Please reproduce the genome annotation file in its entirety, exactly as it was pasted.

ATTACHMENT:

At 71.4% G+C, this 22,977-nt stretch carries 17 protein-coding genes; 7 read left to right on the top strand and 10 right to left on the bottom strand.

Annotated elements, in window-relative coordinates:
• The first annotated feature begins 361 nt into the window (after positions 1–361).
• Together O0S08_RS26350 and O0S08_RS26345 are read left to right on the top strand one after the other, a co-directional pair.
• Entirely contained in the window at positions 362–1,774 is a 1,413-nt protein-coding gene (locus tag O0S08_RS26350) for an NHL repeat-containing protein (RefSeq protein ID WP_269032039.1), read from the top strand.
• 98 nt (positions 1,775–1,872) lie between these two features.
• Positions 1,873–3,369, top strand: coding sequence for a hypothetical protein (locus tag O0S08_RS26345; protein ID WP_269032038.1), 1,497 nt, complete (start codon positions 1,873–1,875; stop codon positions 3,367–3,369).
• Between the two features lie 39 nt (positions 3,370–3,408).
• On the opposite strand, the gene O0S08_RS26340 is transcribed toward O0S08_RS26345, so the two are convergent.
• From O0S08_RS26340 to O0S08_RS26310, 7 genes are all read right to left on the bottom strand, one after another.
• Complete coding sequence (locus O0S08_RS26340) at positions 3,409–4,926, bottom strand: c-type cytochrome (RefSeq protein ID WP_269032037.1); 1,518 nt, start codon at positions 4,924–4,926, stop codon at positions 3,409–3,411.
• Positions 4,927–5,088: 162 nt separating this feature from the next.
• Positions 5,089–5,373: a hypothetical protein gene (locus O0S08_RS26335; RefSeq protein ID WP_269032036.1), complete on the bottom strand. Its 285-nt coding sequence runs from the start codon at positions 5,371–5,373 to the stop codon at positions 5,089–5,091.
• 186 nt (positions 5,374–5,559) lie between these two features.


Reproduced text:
At 71.4% G+C, this 22,977-nt stretch carries 17 protein-coding genes; 7 read left to right on the top strand and 10 right to left on the bottom strand.

Annotated elements, in window-relative coordinates:
• The first annotated feature begins 361 nt into the window (after positions 1–361).
• Together O0S08_RS26350 and O0S08_RS26345 are read left to right on the top strand one after the other, a co-directional pair.
• Entirely contained in the window at positions 362–1,774 is a 1,413-nt protein-coding gene (locus tag O0S08_RS26350) for an NHL repeat-containing protein (RefSeq protein ID WP_269032039.1), read from the top strand.
• 98 nt (positions 1,775–1,872) lie between these two features.
• Positions 1,873–3,369, top strand: coding sequence for a hypothetical protein (locus tag O0S08_RS26345; protein ID WP_269032038.1), 1,497 nt, complete (start codon positions 1,873–1,875; stop codon positions 3,367–3,369).
• Between the two features lie 39 nt (positions 3,370–3,408).
• On the opposite strand, the gene O0S08_RS26340 is transcribed toward O0S08_RS26345, so the two are convergent.
• From O0S08_RS26340 to O0S08_RS26310, 7 genes are all read right to left on the bottom strand, one after another.
• Complete coding sequence (locus O0S08_RS26340) at positions 3,409–4,926, bottom strand: c-type cytochrome (RefSeq protein ID WP_269032037.1); 1,518 nt, start codon at positions 4,924–4,926, stop codon at positions 3,409–3,411.
• Positions 4,927–5,088: 162 nt separating this feature from the next.
• Positions 5,089–5,373: a hypothetical protein gene (locus O0S08_RS26335; RefSeq protein ID WP_269032036.1), complete on the bottom strand. Its 285-nt coding sequence runs from the start codon at positions 5,371–5,373 to the stop codon at positions 5,089–5,091.
• 186 nt (positions 5,374–5,559) lie between these two features.